Another touching story about prayer is in a scene from the film, Shadowlands, based on the life of C.S. Lewis. Lewis has returned to Oxford College from London, where he has just been married to Joy Gresham, an American woman, in a private Episcopal ceremony performed at her hospital bedside. She is dying from cancer, and through the struggle with her illness, she and Lewis have been discovering the depth of their love for each other. As Lewis arrives at the college where he teaches, he is met by Harry Harrington, an Episcopal priest, who asks him what news there is. Lewis hesitates; then, deciding to speak of the marriage and not the cancer, he says, “Ah good news, I think, Harry, good news.”

Harrington, not aware of the marriage and thinking that Lewis is referring to Joy’s medical situation, replies, “I know how hard you’ve been praying. . . Now, God is answering your prayer.”

“That’s not why I pray, Harry,” Lewis responded, “I pray because I can’t help myself. I pray because I’m helpless. I pray because the need flows out of me all the time. Waking and sleeping. It doesn’t change God; it changes me.” (From the movie Shadowlands, copyright 1993, Savoy Pictures, Inc.)

Prayer doesn’t change God; it changes me. Prayer is not a message scribbled on a note, jammed into a bottle and tossed into the sea in hopes that it will someday wash up on God’s shoreline. Prayer is communion with God. We speak to God, but God touches, embraces, shapes and changes us. Whether we pray for rain or pray for sunshine, our prayer is answered, because in the act of praying we receive the gift we really seek, the gift Jesus gives us, intimacy with God and connection to all the other believers who have come before us and who will follow us as disciples of Jesus.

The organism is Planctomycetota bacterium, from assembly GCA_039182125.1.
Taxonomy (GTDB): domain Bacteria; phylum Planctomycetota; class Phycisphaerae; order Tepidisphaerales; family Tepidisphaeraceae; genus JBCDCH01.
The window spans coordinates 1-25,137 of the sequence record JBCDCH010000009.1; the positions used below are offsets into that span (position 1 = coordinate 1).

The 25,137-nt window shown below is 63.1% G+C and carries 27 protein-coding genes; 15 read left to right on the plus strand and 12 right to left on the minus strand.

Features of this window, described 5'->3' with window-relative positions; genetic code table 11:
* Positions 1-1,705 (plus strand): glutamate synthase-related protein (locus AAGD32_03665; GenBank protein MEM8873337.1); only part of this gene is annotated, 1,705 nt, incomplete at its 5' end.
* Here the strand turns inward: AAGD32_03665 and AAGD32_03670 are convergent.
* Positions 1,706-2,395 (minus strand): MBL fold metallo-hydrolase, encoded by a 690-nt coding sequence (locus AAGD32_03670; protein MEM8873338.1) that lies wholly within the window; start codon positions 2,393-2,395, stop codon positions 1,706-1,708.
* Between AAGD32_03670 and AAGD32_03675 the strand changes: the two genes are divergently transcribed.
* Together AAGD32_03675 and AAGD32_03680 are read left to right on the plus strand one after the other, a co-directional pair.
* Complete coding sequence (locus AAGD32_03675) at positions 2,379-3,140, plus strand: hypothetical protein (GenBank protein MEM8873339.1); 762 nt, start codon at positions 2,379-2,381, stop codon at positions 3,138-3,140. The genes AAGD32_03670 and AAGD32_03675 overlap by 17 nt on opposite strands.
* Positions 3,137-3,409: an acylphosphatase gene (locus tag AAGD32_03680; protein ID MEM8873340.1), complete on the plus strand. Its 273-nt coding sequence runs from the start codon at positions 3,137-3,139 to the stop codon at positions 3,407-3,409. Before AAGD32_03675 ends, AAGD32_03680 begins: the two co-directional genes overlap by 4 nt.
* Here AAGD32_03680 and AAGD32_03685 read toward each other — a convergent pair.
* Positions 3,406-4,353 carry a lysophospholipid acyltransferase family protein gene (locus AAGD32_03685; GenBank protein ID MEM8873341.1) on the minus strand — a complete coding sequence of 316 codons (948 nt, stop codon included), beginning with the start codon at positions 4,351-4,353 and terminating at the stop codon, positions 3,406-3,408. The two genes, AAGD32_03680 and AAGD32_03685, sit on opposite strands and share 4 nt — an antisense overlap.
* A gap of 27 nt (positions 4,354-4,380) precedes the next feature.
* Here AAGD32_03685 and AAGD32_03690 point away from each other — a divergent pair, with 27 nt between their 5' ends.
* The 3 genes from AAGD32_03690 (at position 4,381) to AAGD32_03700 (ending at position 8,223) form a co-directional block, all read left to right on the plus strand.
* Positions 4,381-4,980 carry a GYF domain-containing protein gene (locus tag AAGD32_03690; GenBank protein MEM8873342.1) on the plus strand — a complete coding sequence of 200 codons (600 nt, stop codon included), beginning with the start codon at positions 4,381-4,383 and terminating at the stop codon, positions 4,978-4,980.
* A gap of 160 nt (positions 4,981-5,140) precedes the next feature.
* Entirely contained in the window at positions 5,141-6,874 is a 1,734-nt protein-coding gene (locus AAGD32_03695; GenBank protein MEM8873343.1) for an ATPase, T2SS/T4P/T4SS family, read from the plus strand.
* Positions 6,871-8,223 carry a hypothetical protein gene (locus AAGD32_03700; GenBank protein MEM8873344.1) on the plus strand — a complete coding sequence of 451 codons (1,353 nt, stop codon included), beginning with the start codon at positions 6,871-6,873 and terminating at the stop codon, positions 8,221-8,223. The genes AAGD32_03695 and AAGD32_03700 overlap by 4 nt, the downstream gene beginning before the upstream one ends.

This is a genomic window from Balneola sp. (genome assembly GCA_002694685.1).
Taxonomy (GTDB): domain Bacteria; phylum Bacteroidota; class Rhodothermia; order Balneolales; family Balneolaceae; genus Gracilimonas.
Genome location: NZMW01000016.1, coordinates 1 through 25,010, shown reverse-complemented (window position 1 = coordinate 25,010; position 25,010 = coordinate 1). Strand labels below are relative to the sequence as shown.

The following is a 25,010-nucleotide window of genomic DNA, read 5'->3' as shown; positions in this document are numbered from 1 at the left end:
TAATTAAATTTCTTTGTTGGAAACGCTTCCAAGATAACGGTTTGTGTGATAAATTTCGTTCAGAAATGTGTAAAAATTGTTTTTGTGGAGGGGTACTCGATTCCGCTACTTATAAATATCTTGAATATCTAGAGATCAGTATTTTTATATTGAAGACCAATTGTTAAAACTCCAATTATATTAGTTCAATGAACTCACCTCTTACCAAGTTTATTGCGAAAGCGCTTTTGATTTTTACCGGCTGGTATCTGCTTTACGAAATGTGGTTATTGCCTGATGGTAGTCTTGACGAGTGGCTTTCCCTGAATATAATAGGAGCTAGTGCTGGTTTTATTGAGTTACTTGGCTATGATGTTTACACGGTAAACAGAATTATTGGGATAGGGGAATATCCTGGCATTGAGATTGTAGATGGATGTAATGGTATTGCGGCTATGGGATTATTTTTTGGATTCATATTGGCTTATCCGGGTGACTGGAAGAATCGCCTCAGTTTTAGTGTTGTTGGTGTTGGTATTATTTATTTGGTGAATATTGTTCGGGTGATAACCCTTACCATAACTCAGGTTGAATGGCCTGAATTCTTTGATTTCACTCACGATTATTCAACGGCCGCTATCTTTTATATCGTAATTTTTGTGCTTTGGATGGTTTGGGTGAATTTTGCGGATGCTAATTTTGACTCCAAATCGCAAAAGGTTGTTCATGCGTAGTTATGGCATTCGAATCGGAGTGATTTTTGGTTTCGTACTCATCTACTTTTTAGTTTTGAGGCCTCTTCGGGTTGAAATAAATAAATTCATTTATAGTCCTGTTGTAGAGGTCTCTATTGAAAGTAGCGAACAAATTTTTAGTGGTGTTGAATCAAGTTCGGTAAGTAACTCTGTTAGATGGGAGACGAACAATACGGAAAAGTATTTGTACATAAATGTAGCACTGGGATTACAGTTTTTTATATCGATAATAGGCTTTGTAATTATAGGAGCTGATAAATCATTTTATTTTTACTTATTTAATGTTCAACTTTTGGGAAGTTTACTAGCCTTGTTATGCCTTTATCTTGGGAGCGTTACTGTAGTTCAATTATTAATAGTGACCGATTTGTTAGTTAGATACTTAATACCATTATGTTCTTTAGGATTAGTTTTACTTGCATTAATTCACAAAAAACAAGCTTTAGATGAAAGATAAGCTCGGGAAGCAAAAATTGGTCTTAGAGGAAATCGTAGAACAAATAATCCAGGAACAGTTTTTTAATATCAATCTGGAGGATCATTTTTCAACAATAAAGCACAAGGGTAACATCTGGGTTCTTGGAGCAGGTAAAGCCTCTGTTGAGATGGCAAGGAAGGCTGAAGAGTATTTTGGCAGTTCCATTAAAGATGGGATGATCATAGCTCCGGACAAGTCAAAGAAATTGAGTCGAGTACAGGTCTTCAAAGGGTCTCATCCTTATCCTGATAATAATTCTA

Back in 1957 the First Brethren Church of Sarasota, Florida, had a ground breaking service. But instead of bringing a few special shovels for a few special people to use in the ceremony, they brought an old one-horse plow. Recalling the words of Jesus, ‘Take my yoke upon you’, they borrowed an old yoke and two stalwart laymen were hitched up. But the two were unable to pull the plow. Then the members of the Building Committee were put on the rope, but even they could not move the plow. Other church officers were added, including the Sunday School teachers, but still the plow did not move. Finally, every member of the congregation present took hold of the rope and with every member pulling together, the plow moved, and the ground was broken. (source unknown).

Jesus is praying for us. He is asking God two things on our behalf. First of all, he is asking that we shall be strong. I don’t know about you, but that is a prayer that I need daily. And secondly, he is praying that we will be united. That is one prayer we could help answer ourselves. We could start by praying for our friends. We could also pray for our church. Finally, we could pray for ourselves, that we will truly be strong and that we will always love one another.

Let us pray for our needs, the needs of the church, and the needs of others….